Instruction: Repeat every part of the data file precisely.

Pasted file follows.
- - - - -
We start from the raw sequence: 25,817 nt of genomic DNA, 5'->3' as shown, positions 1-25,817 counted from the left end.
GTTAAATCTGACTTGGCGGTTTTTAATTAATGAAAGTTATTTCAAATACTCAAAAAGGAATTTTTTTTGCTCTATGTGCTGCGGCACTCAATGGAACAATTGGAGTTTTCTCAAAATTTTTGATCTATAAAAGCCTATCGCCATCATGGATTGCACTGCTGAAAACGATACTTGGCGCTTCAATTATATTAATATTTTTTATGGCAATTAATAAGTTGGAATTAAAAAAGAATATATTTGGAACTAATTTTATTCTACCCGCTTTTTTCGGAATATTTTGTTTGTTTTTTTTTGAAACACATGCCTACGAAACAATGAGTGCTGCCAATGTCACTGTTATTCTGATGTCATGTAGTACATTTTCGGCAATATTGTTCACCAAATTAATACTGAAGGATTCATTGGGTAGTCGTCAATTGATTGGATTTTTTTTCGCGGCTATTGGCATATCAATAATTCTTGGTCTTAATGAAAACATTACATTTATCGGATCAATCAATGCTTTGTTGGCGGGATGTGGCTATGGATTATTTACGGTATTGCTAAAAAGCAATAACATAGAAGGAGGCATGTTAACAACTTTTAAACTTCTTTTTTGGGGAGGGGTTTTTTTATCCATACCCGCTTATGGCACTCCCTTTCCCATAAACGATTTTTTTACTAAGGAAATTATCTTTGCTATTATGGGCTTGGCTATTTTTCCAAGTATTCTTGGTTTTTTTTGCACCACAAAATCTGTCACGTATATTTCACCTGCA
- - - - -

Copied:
We start from the raw sequence: 25,817 nt of genomic DNA, 5'->3' as shown, positions 1-25,817 counted from the left end.
GTTAAATCTGACTTGGCGGTTTTTAATTAATGAAAGTTATTTCAAATACTCAAAAAGGAATTTTTTTTGCTCTATGTGCTGCGGCACTCAATGGAACAATTGGAGTTTTCTCAAAATTTTTGATCTATAAAAGCCTATCGCCATCATGGATTGCACTGCTGAAAACGATACTTGGCGCTTCAATTATATTAATATTTTTTATGGCAATTAATAAGTTGGAATTAAAAAAGAATATATTTGGAACTAATTTTATTCTACCCGCTTTTTTCGGAATATTTTGTTTGTTTTTTTTTGAAACACATGCCTACGAAACAATGAGTGCTGCCAATGTCACTGTTATTCTGATGTCATGTAGTACATTTTCGGCAATATTGTTCACCAAATTAATACTGAAGGATTCATTGGGTAGTCGTCAATTGATTGGATTTTTTTTCGCGGCTATTGGCATATCAATAATTCTTGGTCTTAATGAAAACATTACATTTATCGGATCAATCAATGCTTTGTTGGCGGGATGTGGCTATGGATTATTTACGGTATTGCTAAAAAGCAATAACATAGAAGGAGGCATGTTAACAACTTTTAAACTTCTTTTTTGGGGAGGGGTTTTTTTATCCATACCCGCTTATGGCACTCCCTTTCCCATAAACGATTTTTTTACTAAGGAAATTATCTTTGCTATTATGGGCTTGGCTATTTTTCCAAGTATTCTTGGTTTTTTTTGCACCACAAAATCTGTCACGTATATTTCACCTGCA